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CDC, FCC programs continue to support families

Gail Schultz, 66th Force Support Squadron Child and Youth Program assistant, plays a card game with Jameson Hagerty, right, and William Vergato, at the Child Development Center at Hanscom Air Force Base, Mass., May 14. Specialists from the 66 FSS are continuing to work closely with Public Health officials to increase enrollment capacities at child care centers across the installation. (Courtesy Photo)

Gail Schultz, 66th Force Support Squadron Child and Youth Program assistant, plays a card game with Jameson Hagerty, right, and William Vergato, at the Child Development Center at Hanscom Air Force Base, Mass., May 14. Specialists from the 66 FSS are continuing to work closely with Public Health officials to increase enrollment capacities at child care centers across the installation. (Courtesy Photo)

HANSCOM AIR FORCE BASE, Mass. – Specialists from the 66th Force Support Squadron are working to develop the next steps in child care availability across the installation. 

Officials from the Child Development Center and School Age programs here are coordinating with public health officials to slowly increase capacity while still maintaining COVID-19 precautions.

“Although restrictions are lifting throughout the community, ours are still very much in place to ensure the children and staff stay safe and follow all protocols set by Public Health,” said Kristin Melvin, 66 FSS CDC director.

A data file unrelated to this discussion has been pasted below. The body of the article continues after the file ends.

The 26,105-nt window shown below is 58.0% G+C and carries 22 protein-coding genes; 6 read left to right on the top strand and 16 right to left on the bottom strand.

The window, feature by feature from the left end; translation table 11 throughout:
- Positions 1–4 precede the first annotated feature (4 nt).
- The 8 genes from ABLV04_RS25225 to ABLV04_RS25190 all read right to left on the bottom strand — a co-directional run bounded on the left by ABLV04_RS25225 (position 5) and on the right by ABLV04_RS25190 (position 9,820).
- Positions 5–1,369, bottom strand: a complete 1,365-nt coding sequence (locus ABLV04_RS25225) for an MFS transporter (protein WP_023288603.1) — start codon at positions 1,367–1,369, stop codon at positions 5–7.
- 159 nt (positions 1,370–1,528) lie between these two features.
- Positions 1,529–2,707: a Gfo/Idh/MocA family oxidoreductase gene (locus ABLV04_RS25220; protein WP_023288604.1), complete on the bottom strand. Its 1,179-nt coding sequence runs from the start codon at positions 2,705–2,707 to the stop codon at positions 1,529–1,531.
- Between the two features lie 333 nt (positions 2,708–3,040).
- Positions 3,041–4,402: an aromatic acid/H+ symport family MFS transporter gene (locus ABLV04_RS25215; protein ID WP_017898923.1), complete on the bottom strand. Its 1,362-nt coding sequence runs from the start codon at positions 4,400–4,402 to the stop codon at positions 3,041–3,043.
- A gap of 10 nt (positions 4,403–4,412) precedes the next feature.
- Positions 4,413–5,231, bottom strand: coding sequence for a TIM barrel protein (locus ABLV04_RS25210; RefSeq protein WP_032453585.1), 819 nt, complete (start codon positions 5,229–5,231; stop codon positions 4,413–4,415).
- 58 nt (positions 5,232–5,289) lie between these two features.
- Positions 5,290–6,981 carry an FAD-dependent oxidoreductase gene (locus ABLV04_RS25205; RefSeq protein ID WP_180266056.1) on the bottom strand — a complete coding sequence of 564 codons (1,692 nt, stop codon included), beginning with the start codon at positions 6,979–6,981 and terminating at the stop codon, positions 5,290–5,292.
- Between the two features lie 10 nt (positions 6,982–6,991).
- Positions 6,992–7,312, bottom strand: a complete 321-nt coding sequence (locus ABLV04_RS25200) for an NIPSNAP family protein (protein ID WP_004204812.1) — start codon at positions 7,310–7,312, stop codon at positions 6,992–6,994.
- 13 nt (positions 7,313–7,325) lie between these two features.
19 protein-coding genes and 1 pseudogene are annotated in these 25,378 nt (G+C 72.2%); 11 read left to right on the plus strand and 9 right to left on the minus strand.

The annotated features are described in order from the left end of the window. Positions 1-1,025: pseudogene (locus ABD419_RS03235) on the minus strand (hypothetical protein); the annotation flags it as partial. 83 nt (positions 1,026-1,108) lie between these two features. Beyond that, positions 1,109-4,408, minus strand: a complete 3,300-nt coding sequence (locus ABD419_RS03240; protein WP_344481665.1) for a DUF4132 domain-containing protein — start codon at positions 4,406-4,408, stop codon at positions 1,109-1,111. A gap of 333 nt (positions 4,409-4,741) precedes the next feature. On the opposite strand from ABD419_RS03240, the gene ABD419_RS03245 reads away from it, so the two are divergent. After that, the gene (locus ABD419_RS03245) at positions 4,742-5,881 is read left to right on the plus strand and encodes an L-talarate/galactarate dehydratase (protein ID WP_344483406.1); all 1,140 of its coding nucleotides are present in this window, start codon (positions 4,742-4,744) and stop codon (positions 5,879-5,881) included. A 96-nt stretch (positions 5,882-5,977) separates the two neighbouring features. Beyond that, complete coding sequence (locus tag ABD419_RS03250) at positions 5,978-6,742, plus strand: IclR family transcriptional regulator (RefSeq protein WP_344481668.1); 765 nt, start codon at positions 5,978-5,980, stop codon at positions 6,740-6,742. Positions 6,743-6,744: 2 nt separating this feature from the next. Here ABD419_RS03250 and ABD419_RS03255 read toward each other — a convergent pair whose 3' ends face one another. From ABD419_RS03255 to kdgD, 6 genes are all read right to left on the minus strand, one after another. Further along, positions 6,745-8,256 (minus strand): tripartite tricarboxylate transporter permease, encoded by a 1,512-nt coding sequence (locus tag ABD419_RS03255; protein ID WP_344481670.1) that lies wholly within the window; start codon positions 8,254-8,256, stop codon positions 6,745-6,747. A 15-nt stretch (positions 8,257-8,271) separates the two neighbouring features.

Throughout the last year, the CDC staff has continuously updated their COVID playbook to include additional layers of sanitation and physical distancing, including staggered arrival times and minimizing staff movement between classrooms.

Melvin said that, currently, priority placement continues to go to single- or dual-military families who have been deemed essential for in-person duty with no option to telework.

To expand child care options for Hanscom families, FSS officials are searching for military spouses to provide licensed in home child care.

“Our FCC [Family Child Care] providers have all the same certifications and training as our CDC and School Age providers, just with the added flexibility for hours and location,” said Robin Morris, 66 FSS training and curriculum specialist.

The FCC program offers child care options for children ages two weeks to 12 years old.

Certified FCC providers are able to care for up to six children, including their own. They must have current base affiliation, meet specific qualifications, and pass an extensive background check.

“This is a great way to help families who are on the CDC waitlist to receive care,” said Morris. “It’s also a great option for children who may do better in a smaller home setting.”

Additional information about CDC and FCC availability at Hanscom can be found at www.militarychildcare.com.

Individuals interested in becoming a certified child care provider can contact Morris at Robin.Morris.2@us.af.mil.